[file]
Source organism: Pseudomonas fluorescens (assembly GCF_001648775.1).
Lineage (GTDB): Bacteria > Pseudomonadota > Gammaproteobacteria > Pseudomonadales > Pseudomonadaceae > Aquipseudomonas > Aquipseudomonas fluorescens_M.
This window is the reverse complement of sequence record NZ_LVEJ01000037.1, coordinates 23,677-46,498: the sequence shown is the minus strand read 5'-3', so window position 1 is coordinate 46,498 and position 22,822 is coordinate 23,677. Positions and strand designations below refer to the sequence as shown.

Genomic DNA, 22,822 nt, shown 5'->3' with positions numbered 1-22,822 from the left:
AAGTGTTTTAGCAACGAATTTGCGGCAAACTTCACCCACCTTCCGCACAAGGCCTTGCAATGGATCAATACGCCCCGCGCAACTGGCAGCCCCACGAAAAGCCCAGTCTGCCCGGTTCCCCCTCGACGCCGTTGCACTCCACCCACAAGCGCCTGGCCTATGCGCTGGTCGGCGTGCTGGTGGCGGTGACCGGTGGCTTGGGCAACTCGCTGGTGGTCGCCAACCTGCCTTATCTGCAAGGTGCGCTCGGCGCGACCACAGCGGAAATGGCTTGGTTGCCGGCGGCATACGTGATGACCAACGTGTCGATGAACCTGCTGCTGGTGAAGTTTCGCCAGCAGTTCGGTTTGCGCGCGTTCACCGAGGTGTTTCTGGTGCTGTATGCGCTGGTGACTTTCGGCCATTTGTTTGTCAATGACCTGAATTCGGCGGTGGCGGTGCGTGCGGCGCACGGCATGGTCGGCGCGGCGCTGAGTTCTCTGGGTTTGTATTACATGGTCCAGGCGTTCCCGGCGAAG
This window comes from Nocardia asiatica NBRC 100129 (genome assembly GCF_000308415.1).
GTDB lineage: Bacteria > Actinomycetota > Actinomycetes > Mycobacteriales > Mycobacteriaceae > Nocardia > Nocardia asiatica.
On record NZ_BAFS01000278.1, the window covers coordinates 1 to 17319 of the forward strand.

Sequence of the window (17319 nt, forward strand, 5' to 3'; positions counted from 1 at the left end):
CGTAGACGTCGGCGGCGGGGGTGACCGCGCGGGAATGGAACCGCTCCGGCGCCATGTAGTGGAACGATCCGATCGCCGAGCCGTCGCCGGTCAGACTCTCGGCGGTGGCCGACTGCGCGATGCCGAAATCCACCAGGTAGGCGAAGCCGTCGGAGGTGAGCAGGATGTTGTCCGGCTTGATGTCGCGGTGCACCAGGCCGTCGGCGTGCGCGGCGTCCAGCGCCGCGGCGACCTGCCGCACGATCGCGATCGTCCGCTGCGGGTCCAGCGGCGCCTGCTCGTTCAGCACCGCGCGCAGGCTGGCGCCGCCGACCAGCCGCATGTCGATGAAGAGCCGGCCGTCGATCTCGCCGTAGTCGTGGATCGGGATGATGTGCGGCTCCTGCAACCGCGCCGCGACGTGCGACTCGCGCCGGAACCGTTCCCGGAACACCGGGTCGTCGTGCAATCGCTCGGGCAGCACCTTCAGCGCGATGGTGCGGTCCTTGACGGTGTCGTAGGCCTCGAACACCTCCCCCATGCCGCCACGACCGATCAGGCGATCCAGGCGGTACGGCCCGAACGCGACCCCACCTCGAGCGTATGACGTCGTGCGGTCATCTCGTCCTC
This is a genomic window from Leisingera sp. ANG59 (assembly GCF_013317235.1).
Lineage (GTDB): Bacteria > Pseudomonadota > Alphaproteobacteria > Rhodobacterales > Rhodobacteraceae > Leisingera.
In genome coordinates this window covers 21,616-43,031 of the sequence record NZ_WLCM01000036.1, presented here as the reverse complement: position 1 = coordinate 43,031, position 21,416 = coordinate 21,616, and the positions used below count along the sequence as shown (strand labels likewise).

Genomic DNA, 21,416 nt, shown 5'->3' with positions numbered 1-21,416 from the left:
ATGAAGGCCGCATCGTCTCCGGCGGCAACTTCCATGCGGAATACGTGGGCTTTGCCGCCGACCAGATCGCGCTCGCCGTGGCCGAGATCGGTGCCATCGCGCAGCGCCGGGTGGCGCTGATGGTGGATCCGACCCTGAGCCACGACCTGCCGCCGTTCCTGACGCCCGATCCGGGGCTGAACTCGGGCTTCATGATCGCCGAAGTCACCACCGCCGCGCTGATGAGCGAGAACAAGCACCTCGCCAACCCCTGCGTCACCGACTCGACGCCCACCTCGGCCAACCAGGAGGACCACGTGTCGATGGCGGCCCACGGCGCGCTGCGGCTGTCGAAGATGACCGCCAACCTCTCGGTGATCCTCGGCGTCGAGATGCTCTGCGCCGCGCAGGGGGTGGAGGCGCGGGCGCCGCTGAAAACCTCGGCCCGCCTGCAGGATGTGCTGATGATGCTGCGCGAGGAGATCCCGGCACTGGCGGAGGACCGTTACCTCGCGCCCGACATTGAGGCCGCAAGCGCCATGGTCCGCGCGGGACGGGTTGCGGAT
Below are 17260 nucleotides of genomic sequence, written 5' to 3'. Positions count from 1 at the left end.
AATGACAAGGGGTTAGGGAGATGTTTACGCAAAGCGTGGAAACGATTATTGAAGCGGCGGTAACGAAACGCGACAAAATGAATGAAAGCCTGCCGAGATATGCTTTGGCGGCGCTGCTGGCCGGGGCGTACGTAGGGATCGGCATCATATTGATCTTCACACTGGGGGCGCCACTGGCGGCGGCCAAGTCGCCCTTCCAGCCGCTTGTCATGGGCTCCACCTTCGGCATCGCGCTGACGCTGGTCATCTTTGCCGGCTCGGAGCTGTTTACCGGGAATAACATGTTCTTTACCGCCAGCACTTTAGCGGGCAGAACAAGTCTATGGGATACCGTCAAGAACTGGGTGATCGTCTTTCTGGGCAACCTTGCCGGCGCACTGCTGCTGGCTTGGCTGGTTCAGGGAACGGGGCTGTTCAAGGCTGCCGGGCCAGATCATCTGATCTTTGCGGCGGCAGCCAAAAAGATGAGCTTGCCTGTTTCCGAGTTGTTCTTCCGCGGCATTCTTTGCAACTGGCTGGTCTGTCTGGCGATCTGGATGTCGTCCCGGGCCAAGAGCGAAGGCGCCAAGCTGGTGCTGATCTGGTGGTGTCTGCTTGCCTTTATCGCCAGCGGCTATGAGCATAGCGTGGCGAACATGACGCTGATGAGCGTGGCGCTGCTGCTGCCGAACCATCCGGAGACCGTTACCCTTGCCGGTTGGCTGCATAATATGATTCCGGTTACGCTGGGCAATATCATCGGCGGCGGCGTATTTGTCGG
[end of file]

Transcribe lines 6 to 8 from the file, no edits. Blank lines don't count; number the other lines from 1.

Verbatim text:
This window comes from Nocardia asiatica NBRC 100129 (genome assembly GCF_000308415.1).
GTDB lineage: Bacteria > Actinomycetota > Actinomycetes > Mycobacteriales > Mycobacteriaceae > Nocardia > Nocardia asiatica.
On record NZ_BAFS01000278.1, the window covers coordinates 1 to 17319 of the forward strand.